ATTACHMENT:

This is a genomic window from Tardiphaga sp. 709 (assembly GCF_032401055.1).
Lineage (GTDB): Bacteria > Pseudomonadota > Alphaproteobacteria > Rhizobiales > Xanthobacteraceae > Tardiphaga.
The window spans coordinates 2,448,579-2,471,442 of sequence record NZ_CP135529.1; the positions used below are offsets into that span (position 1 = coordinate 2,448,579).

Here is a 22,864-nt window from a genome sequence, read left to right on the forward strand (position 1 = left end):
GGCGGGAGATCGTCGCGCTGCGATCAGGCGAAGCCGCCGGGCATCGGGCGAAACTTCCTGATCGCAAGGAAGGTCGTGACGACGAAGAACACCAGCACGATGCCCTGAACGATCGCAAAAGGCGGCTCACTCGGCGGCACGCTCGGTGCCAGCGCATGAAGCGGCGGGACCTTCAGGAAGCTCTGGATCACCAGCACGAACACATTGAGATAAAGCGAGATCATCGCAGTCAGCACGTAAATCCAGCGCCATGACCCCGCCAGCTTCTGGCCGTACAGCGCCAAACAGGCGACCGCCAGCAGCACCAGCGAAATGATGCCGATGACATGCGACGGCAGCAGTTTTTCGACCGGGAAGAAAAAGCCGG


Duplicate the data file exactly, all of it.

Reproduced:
This is a genomic window from Tardiphaga sp. 709 (assembly GCF_032401055.1).
Lineage (GTDB): Bacteria > Pseudomonadota > Alphaproteobacteria > Rhizobiales > Xanthobacteraceae > Tardiphaga.
The window spans coordinates 2,448,579-2,471,442 of sequence record NZ_CP135529.1; the positions used below are offsets into that span (position 1 = coordinate 2,448,579).

Here is a 22,864-nt window from a genome sequence, read left to right on the forward strand (position 1 = left end):
GGCGGGAGATCGTCGCGCTGCGATCAGGCGAAGCCGCCGGGCATCGGGCGAAACTTCCTGATCGCAAGGAAGGTCGTGACGACGAAGAACACCAGCACGATGCCCTGAACGATCGCAAAAGGCGGCTCACTCGGCGGCACGCTCGGTGCCAGCGCATGAAGCGGCGGGACCTTCAGGAAGCTCTGGATCACCAGCACGAACACATTGAGATAAAGCGAGATCATCGCAGTCAGCACGTAAATCCAGCGCCATGACCCCGCCAGCTTCTGGCCGTACAGCGCCAAACAGGCGACCGCCAGCAGCACCAGCGAAATGATGCCGATGACATGCGACGGCAGCAGTTTTTCGACCGGGAAGAAAAAGCCGG